Epipactis palustris is a perennial herbaceous plant. This species has a stem growing to 60 cm high with as many as ten erect leaves up to 12 cm long and up to 4cm wide, with parallel venation. It persists as an underground horizontal stem called a rhizome, from which new roots and stems grow each year. The aerial part of the stem is upright and has a cylindrical section. The base of the aerial stem is glabrous (smooth) and surrounded with pink scales, the upper part of the stem is pubescent and slightly reddened. The flowers are 17 mm across arranged in a one-sided raceme. In the typical form, the sepals are coloured deep pink or purplish-red, the upper petals shorter and paler. The labellum at least as long as the sepals, white with red or yellow spots in the middle. Variants without most of the reddish colours of the typical form have been called E. palustris var. ochroleuca. The fruit is a many-ribbed capsule, containing a large number of minute seeds.
Distribution and habitat
Europe, including the United Kingdom and Mediterranean countries, Turkey, north Iraq, the Caucasus, north Iran, West and East Siberia and Central Asia. This species occurs in the Sarmatic mixed forests ecoregion.
Epipactis palustris is typically found in humid woodland and grassland, as well as in marshes, dune slacks and bogs. It prefers a calcareous substrate with a basic pH, low nutrient availability and medium wet.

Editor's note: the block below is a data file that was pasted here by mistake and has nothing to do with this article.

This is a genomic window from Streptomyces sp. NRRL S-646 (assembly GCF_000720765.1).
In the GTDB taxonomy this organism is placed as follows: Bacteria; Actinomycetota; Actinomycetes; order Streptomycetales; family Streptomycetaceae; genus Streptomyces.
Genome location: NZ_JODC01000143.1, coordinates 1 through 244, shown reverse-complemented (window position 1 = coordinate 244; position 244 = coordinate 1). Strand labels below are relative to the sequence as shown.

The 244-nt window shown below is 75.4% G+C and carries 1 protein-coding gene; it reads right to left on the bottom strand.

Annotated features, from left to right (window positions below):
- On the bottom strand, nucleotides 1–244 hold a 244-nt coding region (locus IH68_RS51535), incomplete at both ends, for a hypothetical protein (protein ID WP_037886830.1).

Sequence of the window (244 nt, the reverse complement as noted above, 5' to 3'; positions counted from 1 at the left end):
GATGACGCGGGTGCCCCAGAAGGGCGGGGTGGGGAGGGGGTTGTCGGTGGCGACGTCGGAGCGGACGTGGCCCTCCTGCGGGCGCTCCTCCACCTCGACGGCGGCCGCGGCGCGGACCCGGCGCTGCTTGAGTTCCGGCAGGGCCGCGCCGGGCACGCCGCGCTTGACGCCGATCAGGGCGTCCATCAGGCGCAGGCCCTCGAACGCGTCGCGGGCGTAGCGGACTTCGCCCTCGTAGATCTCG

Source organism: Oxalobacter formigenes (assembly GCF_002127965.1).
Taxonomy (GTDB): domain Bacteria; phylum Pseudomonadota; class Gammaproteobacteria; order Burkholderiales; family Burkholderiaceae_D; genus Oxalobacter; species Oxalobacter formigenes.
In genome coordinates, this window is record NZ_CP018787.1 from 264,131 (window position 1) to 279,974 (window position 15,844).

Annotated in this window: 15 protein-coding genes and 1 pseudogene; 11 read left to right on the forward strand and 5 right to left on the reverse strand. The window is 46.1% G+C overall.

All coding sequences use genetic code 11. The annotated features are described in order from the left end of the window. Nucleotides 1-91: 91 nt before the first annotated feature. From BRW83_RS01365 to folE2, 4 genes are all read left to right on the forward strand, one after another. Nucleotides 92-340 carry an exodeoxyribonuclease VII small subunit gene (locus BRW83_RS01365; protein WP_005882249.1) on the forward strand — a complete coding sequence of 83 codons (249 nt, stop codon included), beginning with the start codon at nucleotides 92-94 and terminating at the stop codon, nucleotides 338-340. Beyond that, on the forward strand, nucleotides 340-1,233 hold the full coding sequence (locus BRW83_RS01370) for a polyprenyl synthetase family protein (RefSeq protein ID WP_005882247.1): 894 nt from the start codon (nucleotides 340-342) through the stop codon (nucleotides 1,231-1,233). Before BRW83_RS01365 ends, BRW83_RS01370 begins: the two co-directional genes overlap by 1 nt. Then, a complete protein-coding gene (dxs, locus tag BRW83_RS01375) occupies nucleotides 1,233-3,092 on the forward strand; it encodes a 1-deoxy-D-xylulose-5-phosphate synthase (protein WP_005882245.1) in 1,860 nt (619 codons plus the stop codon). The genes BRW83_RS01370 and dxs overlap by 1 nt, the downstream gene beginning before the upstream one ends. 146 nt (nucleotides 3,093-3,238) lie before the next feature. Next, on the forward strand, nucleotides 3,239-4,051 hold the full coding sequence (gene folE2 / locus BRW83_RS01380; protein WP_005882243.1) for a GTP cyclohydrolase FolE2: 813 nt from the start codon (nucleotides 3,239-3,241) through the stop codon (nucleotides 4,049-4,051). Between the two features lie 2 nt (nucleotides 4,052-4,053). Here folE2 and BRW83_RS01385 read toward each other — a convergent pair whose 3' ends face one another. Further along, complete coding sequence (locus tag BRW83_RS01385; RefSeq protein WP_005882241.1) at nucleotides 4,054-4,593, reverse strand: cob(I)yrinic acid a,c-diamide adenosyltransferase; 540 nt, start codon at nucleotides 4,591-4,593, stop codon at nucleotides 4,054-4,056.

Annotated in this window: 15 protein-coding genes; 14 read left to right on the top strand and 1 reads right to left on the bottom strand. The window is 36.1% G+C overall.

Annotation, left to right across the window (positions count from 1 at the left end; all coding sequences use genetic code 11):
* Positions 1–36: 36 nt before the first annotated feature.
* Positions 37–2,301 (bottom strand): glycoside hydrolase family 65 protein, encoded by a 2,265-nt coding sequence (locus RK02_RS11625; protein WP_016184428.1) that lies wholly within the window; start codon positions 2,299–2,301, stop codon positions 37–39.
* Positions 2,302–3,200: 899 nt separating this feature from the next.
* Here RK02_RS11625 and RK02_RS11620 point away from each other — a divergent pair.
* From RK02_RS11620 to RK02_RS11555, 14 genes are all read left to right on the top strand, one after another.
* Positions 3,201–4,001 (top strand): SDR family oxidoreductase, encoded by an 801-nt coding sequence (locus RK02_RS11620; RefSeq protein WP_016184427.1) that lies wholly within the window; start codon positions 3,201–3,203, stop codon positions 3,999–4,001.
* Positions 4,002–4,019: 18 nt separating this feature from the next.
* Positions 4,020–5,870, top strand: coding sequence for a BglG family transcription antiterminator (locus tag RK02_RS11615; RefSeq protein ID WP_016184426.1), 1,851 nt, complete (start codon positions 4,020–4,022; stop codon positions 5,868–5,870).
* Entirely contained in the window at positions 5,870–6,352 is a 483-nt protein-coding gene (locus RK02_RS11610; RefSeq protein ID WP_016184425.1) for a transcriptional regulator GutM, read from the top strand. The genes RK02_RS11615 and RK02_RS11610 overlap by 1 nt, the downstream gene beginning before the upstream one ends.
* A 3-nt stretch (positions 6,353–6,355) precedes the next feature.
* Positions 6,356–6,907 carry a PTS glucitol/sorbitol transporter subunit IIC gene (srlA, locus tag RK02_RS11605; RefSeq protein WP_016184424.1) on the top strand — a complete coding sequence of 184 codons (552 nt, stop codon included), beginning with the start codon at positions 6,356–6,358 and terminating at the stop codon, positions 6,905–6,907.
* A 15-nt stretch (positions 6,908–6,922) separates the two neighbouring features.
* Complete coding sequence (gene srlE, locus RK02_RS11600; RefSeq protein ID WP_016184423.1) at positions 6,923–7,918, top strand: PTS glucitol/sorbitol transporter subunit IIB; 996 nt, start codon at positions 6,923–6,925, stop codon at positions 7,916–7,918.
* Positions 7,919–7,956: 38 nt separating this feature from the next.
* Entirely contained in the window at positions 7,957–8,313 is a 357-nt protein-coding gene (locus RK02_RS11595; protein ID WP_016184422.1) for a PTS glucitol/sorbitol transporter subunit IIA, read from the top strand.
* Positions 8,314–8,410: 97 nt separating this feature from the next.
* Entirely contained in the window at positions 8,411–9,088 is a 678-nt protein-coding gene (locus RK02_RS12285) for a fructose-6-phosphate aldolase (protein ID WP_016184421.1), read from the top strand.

Pollination and ecology
Orchids rely on a symbiotic relationship with soil fungi, which gives them access to more soil nutrients. Epipactis palustris is specialised compared to other Epipactis species, partnering mainly with fungal species in the genus Helotiales, but also to a much lesser degree with Sebacina, Tulasnella, Thelephora and Ceratobasidium in descending order of frequency.
"Helleborine" may refer to deer using the orchid for food (many conservationists have noted that helleborine orchids are grazed by deer.). Alternatively it may denote that the plants are similar to hellebores (a group of species in the family Ranunculaceae), possibly because many species of orchid closely related to E. palustris have green flowers like the hellebores. "Hellebore" comes from the Greek "álkē" and "bora", translating as "fawn" and "food of beasts".
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- Annals of Botany - Differences in mycorrhizal communities between Epipactis palustris, E. helleborine and its presumed sister species E. neerlandica
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- Plantlife - Epipactis youngiana
- Wildflower Society Online Report
- Finnish Orchids